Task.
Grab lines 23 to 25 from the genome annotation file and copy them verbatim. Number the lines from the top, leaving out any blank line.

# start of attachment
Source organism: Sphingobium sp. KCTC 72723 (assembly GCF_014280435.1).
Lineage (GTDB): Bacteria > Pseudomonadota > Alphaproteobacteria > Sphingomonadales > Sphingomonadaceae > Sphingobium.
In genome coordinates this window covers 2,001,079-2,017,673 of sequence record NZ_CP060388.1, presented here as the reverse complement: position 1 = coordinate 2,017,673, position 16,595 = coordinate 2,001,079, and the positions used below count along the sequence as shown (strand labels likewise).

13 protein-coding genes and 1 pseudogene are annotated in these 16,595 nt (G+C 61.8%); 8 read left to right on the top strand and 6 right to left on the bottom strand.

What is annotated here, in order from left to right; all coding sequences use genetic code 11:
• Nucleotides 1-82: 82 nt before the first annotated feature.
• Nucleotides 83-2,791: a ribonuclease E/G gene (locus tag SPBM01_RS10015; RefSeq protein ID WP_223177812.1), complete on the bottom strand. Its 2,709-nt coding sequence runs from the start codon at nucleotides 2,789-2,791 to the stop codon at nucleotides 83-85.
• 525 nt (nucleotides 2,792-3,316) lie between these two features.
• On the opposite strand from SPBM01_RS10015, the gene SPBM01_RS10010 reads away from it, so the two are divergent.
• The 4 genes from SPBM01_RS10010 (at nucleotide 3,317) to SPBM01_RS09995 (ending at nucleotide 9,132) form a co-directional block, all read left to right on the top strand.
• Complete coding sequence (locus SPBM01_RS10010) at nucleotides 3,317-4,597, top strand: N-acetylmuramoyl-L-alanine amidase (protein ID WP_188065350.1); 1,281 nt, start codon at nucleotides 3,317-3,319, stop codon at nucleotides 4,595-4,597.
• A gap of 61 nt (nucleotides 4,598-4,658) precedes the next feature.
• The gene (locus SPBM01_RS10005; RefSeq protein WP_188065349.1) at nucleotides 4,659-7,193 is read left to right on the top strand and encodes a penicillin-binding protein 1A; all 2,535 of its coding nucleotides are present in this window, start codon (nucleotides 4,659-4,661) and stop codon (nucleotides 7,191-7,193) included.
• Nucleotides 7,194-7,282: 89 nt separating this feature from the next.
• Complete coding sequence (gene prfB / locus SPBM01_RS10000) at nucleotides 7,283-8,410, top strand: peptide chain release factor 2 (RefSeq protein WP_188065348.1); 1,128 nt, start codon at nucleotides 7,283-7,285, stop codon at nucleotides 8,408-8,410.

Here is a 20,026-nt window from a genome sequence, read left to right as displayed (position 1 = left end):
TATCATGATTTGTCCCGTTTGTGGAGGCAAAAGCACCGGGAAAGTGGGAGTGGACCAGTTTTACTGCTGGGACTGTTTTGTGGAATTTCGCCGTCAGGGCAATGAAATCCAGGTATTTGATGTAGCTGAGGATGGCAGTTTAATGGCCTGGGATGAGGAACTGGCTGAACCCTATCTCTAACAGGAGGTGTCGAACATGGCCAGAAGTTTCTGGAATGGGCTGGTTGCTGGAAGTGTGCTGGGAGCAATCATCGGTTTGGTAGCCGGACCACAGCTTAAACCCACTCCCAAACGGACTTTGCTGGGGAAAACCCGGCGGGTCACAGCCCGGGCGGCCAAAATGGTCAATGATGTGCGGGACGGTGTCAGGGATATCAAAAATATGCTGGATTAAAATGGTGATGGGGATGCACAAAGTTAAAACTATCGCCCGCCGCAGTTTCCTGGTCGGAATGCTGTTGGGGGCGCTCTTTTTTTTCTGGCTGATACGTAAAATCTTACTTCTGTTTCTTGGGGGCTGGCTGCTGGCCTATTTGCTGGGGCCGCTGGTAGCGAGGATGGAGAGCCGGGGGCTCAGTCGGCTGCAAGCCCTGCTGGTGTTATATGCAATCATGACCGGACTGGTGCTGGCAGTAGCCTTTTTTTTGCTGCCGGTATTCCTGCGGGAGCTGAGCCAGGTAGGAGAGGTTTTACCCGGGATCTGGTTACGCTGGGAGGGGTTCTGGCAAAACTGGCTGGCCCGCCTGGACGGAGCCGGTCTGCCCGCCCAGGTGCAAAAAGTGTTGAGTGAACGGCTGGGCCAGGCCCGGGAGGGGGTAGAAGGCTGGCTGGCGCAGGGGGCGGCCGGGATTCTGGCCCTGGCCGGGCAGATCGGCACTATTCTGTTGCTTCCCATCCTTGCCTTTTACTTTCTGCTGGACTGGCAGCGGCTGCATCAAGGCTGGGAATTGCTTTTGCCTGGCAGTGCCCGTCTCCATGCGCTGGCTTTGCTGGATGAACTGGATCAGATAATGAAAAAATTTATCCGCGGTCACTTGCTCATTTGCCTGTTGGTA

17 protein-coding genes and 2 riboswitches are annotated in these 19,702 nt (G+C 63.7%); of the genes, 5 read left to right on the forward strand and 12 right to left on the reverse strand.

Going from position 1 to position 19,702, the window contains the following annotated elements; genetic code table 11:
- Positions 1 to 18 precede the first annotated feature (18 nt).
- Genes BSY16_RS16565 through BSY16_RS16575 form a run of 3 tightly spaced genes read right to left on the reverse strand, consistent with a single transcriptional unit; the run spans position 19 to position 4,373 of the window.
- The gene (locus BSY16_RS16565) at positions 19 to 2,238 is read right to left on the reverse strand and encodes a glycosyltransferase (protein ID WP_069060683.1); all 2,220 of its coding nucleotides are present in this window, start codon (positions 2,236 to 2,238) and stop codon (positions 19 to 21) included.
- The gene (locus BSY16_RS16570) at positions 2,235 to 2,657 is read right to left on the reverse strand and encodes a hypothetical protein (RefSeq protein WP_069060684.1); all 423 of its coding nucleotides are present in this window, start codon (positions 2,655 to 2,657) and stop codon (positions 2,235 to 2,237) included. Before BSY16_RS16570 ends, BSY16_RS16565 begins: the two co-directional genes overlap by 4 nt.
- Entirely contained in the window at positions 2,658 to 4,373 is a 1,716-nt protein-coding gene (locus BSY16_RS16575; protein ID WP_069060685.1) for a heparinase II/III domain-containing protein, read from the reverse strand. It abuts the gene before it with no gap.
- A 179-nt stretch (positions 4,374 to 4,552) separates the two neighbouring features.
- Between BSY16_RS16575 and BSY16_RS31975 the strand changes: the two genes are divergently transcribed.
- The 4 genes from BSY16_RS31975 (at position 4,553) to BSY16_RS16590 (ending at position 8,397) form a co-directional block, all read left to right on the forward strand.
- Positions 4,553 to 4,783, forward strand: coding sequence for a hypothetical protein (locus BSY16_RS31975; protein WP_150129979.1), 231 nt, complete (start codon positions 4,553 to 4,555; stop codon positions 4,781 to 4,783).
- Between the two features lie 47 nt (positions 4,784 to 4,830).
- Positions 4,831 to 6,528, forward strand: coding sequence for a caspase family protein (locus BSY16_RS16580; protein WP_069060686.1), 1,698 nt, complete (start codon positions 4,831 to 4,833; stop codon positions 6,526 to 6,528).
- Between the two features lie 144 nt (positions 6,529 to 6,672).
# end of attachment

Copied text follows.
- The gene (locus BSY16_RS16570) at positions 2,235 to 2,657 is read right to left on the reverse strand and encodes a hypothetical protein (RefSeq protein WP_069060684.1); all 423 of its coding nucleotides are present in this window, start codon (positions 2,655 to 2,657) and stop codon (positions 2,235 to 2,237) included. Before BSY16_RS16570 ends, BSY16_RS16565 begins: the two co-directional genes overlap by 4 nt.
- Entirely contained in the window at positions 2,658 to 4,373 is a 1,716-nt protein-coding gene (locus BSY16_RS16575; protein ID WP_069060685.1) for a heparinase II/III domain-containing protein, read from the reverse strand. It abuts the gene before it with no gap.
- A 179-nt stretch (positions 4,374 to 4,552) separates the two neighbouring features.